NCPA - National Center for Policy Analysis

Keep the Cuts, Cut the Breaks

December 2, 2010

Congress starts its lame duck session with a tax battle.  Democrats want to extend, at least temporarily, the Bush tax cuts for families making under $250,000. Republicans want to extend the cuts for everyone forever.  A better approach would be to keep all the cuts, but only on the condition that we pay for them by junking the tax breaks that corrode our economy, says Nicole Gelinas, the Searle Freedom Trust fellow at the Manhattan Institute.

The 2001 and 2003 Bush tax cuts only partly met the definition of successful policy.

The good:  President George W. Bush and Congress slashed tax rates across the board, and tax rates on investment income came down significantly, too.

The bad:  The government's tax take has never been enough to cover spending, meaning that year in and year out, Washington has piled onto an already big pile of debt borrowed from future taxpayers.

The ugly:  The Bush tax cuts didn't simplify the tax code.

Congress has an opportunity now to fix the bad and the ugly, says Gelinas.

  • Extending the Bush tax cuts for families earning less than $250,000 likely would reduce tax revenue by $136 billion annually by 2013, according to Congress's Joint Committee on Taxation, so let's cut back elsewhere to pay for most of it.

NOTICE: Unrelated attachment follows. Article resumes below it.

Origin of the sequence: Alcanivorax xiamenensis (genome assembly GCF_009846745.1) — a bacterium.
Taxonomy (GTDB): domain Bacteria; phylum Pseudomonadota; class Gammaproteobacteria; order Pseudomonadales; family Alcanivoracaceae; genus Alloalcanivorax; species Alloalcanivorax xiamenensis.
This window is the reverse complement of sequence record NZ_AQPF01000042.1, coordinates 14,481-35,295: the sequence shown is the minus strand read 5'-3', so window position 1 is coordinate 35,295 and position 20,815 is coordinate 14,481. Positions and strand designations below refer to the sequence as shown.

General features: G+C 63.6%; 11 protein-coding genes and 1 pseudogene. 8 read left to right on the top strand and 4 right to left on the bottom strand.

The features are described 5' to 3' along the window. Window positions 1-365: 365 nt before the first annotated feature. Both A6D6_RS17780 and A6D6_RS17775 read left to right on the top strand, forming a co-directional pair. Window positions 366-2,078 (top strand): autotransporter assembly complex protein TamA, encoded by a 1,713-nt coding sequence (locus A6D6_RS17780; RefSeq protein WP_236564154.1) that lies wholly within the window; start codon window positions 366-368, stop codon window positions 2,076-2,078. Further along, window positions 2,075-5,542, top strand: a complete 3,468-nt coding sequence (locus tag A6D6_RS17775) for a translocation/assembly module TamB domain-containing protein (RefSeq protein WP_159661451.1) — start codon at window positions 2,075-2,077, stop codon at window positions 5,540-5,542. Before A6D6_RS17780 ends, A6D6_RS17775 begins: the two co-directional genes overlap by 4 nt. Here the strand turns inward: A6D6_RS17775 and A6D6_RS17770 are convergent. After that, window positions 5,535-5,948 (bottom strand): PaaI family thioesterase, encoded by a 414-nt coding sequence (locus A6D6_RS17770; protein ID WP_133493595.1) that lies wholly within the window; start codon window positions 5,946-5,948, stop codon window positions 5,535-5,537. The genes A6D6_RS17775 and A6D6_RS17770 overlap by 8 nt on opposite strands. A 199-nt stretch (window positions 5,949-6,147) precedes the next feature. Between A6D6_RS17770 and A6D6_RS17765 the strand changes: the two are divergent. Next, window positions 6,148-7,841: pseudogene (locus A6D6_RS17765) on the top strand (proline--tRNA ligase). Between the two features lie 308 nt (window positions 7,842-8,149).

• Killing the deduction for mortgage interest for these families would save roughly $91 billion annually by 2013.
  • Eliminating their deduction for state and local taxes would save another $30 billion, good for a total of $121 billion in savings.

Washington can achieve sufficient savings for upper-income taxpayers to keep their tax rate cuts as well.

  • Keeping these tax cuts, including the lower rates on investment income, likely would reduce federal revenue by $50 billion annually by 2013.
  • But Congress could make up this figure by rolling back wealthier earners' tax breaks.
  • Chopping out their mortgage-interest deduction would save $43 billion, while slashing their deduction for state and local taxes would save another $31 billion, for a total of $74 billion.

Such savings measures are not just tax hikes in disguise -- they're spending cuts.  Tax breaks, after all, are simply a pernicious way for the government to spend other people's money.

Source: Nicole Gelinas, "Keep the Cuts, Cut the Breaks," City Journal, November 30, 2010.

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